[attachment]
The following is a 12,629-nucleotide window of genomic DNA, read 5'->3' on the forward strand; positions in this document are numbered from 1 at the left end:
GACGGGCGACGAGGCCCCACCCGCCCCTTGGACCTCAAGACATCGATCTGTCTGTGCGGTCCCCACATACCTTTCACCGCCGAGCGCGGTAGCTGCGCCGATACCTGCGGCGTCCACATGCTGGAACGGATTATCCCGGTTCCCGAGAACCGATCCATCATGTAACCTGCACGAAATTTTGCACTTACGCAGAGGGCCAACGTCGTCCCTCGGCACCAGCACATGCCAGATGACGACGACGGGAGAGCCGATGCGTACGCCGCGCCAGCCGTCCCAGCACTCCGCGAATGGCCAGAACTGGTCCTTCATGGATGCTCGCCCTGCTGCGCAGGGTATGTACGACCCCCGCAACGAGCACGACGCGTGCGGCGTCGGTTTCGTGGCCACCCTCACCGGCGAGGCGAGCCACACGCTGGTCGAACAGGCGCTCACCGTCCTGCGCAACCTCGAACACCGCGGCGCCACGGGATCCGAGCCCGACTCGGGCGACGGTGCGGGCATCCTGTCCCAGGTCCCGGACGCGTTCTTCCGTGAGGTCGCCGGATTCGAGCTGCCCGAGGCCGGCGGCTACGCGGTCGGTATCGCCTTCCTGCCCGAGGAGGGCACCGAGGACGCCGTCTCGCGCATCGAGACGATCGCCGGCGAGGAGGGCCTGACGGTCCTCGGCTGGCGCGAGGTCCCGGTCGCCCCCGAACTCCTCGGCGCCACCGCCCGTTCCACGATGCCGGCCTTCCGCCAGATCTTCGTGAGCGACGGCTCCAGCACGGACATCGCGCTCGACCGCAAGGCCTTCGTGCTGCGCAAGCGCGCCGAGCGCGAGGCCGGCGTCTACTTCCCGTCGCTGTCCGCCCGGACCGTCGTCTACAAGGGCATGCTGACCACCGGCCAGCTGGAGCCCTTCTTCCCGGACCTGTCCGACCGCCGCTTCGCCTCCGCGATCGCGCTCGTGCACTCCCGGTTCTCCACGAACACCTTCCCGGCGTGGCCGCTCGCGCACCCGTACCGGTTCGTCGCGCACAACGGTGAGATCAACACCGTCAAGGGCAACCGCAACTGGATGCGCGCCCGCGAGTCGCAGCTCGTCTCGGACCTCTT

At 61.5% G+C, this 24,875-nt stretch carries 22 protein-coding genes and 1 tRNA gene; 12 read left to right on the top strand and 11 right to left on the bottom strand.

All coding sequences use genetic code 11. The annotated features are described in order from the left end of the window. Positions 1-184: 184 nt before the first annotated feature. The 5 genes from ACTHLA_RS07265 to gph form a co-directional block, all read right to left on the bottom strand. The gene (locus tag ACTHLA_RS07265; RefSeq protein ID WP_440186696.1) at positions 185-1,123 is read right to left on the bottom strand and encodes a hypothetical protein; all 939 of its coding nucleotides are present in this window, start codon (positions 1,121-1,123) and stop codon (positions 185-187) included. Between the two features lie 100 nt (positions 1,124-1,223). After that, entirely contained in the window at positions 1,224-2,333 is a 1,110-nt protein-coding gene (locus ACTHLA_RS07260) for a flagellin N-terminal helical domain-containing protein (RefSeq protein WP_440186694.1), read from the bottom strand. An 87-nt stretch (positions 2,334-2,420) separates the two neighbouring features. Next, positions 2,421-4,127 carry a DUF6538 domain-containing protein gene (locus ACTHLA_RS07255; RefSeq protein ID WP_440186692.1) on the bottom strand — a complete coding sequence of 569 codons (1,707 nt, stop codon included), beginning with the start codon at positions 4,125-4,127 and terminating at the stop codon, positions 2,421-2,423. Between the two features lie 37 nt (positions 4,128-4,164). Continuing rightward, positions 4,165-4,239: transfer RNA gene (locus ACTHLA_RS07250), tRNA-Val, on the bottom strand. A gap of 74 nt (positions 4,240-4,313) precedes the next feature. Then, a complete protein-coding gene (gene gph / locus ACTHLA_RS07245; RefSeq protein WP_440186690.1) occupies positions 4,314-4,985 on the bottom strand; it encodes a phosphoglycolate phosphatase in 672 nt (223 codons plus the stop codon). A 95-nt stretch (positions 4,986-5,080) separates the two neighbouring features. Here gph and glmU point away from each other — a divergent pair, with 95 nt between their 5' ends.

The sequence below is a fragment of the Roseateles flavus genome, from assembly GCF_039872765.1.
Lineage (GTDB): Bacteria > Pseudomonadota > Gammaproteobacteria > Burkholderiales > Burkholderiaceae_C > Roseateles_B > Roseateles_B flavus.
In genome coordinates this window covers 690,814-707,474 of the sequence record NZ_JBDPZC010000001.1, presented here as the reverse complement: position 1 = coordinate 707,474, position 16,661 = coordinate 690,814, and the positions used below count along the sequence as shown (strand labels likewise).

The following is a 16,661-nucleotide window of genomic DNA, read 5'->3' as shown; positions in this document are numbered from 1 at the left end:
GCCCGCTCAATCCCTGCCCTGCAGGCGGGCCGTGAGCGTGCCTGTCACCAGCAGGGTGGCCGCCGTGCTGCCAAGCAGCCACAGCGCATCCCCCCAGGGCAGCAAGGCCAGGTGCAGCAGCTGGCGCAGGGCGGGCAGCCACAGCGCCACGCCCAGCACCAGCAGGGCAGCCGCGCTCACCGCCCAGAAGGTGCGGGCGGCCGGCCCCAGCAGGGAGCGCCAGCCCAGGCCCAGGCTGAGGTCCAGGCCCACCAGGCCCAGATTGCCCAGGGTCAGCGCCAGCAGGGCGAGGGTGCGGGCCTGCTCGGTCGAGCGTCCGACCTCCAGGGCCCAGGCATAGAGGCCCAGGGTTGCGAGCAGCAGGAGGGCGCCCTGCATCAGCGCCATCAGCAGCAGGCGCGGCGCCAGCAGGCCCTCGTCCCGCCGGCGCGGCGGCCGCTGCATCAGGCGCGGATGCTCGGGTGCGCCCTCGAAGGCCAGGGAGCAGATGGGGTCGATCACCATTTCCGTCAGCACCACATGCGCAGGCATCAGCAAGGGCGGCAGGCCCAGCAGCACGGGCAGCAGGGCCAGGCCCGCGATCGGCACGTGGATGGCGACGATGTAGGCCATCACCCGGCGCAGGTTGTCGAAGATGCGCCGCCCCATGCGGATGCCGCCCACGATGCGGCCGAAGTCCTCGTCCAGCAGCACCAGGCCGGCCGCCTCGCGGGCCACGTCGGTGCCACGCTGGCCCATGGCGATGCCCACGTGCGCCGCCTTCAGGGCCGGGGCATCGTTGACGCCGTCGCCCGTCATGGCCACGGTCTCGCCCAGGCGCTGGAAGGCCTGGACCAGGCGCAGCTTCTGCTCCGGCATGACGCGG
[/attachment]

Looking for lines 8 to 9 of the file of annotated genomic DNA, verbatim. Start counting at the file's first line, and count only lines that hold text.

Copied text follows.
The following is a 16,661-nucleotide window of genomic DNA, read 5'->3' as shown; positions in this document are numbered from 1 at the left end:
GCCCGCTCAATCCCTGCCCTGCAGGCGGGCCGTGAGCGTGCCTGTCACCAGCAGGGTGGCCGCCGTGCTGCCAAGCAGCCACAGCGCATCCCCCCAGGGCAGCAAGGCCAGGTGCAGCAGCTGGCGCAGGGCGGGCAGCCACAGCGCCACGCCCAGCACCAGCAGGGCAGCCGCGCTCACCGCCCAGAAGGTGCGGGCGGCCGGCCCCAGCAGGGAGCGCCAGCCCAGGCCCAGGCTGAGGTCCAGGCCCACCAGGCCCAGATTGCCCAGGGTCAGCGCCAGCAGGGCGAGGGTGCGGGCCTGCTCGGTCGAGCGTCCGACCTCCAGGGCCCAGGCATAGAGGCCCAGGGTTGCGAGCAGCAGGAGGGCGCCCTGCATCAGCGCCATCAGCAGCAGGCGCGGCGCCAGCAGGCCCTCGTCCCGCCGGCGCGGCGGCCGCTGCATCAGGCGCGGATGCTCGGGTGCGCCCTCGAAGGCCAGGGAGCAGATGGGGTCGATCACCATTTCCGTCAGCACCACATGCGCAGGCATCAGCAAGGGCGGCAGGCCCAGCAGCACGGGCAGCAGGGCCAGGCCCGCGATCGGCACGTGGATGGCGACGATGTAGGCCATCACCCGGCGCAGGTTGTCGAAGATGCGCCGCCCCATGCGGATGCCGCCCACGATGCGGCCGAAGTCCTCGTCCAGCAGCACCAGGCCGGCCGCCTCGCGGGCCACGTCGGTGCCACGCTGGCCCATGGCGATGCCCACGTGCGCCGCCTTCAGGGCCGGGGCATCGTTGACGCCGTCGCCCGTCATGGCCACGGTCTCGCCCAGGCGCTGGAAGGCCTGGACCAGGCGCAGCTTCTGCTCCGGCATGACGCGG